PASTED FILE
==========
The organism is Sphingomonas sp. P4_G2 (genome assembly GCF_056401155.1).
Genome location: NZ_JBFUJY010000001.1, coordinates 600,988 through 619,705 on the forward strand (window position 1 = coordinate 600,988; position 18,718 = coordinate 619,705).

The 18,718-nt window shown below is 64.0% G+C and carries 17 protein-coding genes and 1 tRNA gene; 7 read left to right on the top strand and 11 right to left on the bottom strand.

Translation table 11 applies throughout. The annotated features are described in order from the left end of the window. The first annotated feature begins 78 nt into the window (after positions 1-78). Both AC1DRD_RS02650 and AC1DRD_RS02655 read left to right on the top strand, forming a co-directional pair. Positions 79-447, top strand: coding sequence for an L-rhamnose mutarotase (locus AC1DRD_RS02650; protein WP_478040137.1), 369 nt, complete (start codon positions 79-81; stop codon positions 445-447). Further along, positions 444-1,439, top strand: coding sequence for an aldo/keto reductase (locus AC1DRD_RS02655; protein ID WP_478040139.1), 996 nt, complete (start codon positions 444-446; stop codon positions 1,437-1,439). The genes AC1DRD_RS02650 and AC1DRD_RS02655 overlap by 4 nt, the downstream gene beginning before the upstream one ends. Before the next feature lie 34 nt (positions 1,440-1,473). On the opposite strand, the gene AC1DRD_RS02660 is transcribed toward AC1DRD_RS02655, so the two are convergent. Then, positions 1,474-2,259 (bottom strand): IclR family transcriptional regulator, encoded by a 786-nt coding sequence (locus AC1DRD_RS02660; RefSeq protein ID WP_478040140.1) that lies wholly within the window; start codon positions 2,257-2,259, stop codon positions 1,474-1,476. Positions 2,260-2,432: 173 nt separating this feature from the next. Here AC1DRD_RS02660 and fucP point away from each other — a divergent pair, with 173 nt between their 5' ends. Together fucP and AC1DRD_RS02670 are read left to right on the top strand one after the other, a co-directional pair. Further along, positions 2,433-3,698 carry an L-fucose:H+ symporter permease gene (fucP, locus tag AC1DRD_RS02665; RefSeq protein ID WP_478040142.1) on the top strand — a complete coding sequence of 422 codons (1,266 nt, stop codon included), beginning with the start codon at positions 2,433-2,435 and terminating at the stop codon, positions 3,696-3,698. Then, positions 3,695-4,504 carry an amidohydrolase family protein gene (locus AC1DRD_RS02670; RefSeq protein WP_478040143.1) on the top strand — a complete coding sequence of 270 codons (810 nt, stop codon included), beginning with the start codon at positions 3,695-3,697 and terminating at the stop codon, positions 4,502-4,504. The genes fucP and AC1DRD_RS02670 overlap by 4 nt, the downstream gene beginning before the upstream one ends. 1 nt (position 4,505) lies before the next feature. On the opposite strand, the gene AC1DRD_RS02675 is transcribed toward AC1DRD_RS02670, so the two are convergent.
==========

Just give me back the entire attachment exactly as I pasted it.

The organism is Sphingomonas sp. P4_G2 (genome assembly GCF_056401155.1).
Genome location: NZ_JBFUJY010000001.1, coordinates 600,988 through 619,705 on the forward strand (window position 1 = coordinate 600,988; position 18,718 = coordinate 619,705).

The 18,718-nt window shown below is 64.0% G+C and carries 17 protein-coding genes and 1 tRNA gene; 7 read left to right on the top strand and 11 right to left on the bottom strand.

Translation table 11 applies throughout. The annotated features are described in order from the left end of the window. The first annotated feature begins 78 nt into the window (after positions 1-78). Both AC1DRD_RS02650 and AC1DRD_RS02655 read left to right on the top strand, forming a co-directional pair. Positions 79-447, top strand: coding sequence for an L-rhamnose mutarotase (locus AC1DRD_RS02650; protein WP_478040137.1), 369 nt, complete (start codon positions 79-81; stop codon positions 445-447). Further along, positions 444-1,439, top strand: coding sequence for an aldo/keto reductase (locus AC1DRD_RS02655; protein ID WP_478040139.1), 996 nt, complete (start codon positions 444-446; stop codon positions 1,437-1,439). The genes AC1DRD_RS02650 and AC1DRD_RS02655 overlap by 4 nt, the downstream gene beginning before the upstream one ends. Before the next feature lie 34 nt (positions 1,440-1,473). On the opposite strand, the gene AC1DRD_RS02660 is transcribed toward AC1DRD_RS02655, so the two are convergent. Then, positions 1,474-2,259 (bottom strand): IclR family transcriptional regulator, encoded by a 786-nt coding sequence (locus AC1DRD_RS02660; RefSeq protein ID WP_478040140.1) that lies wholly within the window; start codon positions 2,257-2,259, stop codon positions 1,474-1,476. Positions 2,260-2,432: 173 nt separating this feature from the next. Here AC1DRD_RS02660 and fucP point away from each other — a divergent pair, with 173 nt between their 5' ends. Together fucP and AC1DRD_RS02670 are read left to right on the top strand one after the other, a co-directional pair. Further along, positions 2,433-3,698 carry an L-fucose:H+ symporter permease gene (fucP, locus tag AC1DRD_RS02665; RefSeq protein ID WP_478040142.1) on the top strand — a complete coding sequence of 422 codons (1,266 nt, stop codon included), beginning with the start codon at positions 2,433-2,435 and terminating at the stop codon, positions 3,696-3,698. Then, positions 3,695-4,504 carry an amidohydrolase family protein gene (locus AC1DRD_RS02670; RefSeq protein WP_478040143.1) on the top strand — a complete coding sequence of 270 codons (810 nt, stop codon included), beginning with the start codon at positions 3,695-3,697 and terminating at the stop codon, positions 4,502-4,504. The genes fucP and AC1DRD_RS02670 overlap by 4 nt, the downstream gene beginning before the upstream one ends. 1 nt (position 4,505) lies before the next feature. On the opposite strand, the gene AC1DRD_RS02675 is transcribed toward AC1DRD_RS02670, so the two are convergent.